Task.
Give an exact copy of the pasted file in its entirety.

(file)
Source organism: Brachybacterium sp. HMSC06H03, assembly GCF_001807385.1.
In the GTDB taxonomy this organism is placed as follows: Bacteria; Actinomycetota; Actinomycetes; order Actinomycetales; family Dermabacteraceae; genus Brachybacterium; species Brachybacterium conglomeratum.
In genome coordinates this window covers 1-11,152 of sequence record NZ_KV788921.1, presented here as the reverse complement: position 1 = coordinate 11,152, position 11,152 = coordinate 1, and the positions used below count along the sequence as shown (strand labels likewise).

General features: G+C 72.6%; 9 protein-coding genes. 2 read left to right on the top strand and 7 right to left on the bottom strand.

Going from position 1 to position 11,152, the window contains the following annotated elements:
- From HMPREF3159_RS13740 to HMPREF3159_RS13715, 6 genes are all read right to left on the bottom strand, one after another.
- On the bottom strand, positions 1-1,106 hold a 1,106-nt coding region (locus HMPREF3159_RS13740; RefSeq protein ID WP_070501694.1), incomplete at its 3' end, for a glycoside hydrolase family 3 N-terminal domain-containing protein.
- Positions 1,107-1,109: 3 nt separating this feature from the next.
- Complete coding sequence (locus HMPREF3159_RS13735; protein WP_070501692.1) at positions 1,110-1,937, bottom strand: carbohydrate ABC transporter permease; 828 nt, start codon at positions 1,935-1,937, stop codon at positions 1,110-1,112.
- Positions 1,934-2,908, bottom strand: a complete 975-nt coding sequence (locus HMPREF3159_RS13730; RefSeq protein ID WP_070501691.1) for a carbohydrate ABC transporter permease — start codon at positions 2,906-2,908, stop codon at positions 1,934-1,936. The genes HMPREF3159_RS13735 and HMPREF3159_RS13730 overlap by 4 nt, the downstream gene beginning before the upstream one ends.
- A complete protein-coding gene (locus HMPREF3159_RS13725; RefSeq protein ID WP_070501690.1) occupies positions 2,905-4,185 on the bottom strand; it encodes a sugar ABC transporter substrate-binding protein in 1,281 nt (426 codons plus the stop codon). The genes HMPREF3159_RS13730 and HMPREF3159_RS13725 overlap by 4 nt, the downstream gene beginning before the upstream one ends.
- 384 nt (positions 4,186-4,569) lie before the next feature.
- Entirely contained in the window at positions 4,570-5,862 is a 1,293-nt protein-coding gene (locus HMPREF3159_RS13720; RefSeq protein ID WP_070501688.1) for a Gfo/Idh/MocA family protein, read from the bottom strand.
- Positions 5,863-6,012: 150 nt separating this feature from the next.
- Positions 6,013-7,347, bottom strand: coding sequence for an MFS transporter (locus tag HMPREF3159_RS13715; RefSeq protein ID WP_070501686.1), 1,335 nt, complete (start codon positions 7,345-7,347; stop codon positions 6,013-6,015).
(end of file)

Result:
Source organism: Brachybacterium sp. HMSC06H03, assembly GCF_001807385.1.
In the GTDB taxonomy this organism is placed as follows: Bacteria; Actinomycetota; Actinomycetes; order Actinomycetales; family Dermabacteraceae; genus Brachybacterium; species Brachybacterium conglomeratum.
In genome coordinates this window covers 1-11,152 of sequence record NZ_KV788921.1, presented here as the reverse complement: position 1 = coordinate 11,152, position 11,152 = coordinate 1, and the positions used below count along the sequence as shown (strand labels likewise).

General features: G+C 72.6%; 9 protein-coding genes. 2 read left to right on the top strand and 7 right to left on the bottom strand.

Going from position 1 to position 11,152, the window contains the following annotated elements:
- From HMPREF3159_RS13740 to HMPREF3159_RS13715, 6 genes are all read right to left on the bottom strand, one after another.
- On the bottom strand, positions 1-1,106 hold a 1,106-nt coding region (locus HMPREF3159_RS13740; RefSeq protein ID WP_070501694.1), incomplete at its 3' end, for a glycoside hydrolase family 3 N-terminal domain-containing protein.
- Positions 1,107-1,109: 3 nt separating this feature from the next.
- Complete coding sequence (locus HMPREF3159_RS13735; protein WP_070501692.1) at positions 1,110-1,937, bottom strand: carbohydrate ABC transporter permease; 828 nt, start codon at positions 1,935-1,937, stop codon at positions 1,110-1,112.
- Positions 1,934-2,908, bottom strand: a complete 975-nt coding sequence (locus HMPREF3159_RS13730; RefSeq protein ID WP_070501691.1) for a carbohydrate ABC transporter permease — start codon at positions 2,906-2,908, stop codon at positions 1,934-1,936. The genes HMPREF3159_RS13735 and HMPREF3159_RS13730 overlap by 4 nt, the downstream gene beginning before the upstream one ends.
- A complete protein-coding gene (locus HMPREF3159_RS13725; RefSeq protein ID WP_070501690.1) occupies positions 2,905-4,185 on the bottom strand; it encodes a sugar ABC transporter substrate-binding protein in 1,281 nt (426 codons plus the stop codon). The genes HMPREF3159_RS13730 and HMPREF3159_RS13725 overlap by 4 nt, the downstream gene beginning before the upstream one ends.
- 384 nt (positions 4,186-4,569) lie before the next feature.
- Entirely contained in the window at positions 4,570-5,862 is a 1,293-nt protein-coding gene (locus HMPREF3159_RS13720; RefSeq protein ID WP_070501688.1) for a Gfo/Idh/MocA family protein, read from the bottom strand.
- Positions 5,863-6,012: 150 nt separating this feature from the next.
- Positions 6,013-7,347, bottom strand: coding sequence for an MFS transporter (locus tag HMPREF3159_RS13715; RefSeq protein ID WP_070501686.1), 1,335 nt, complete (start codon positions 7,345-7,347; stop codon positions 6,013-6,015).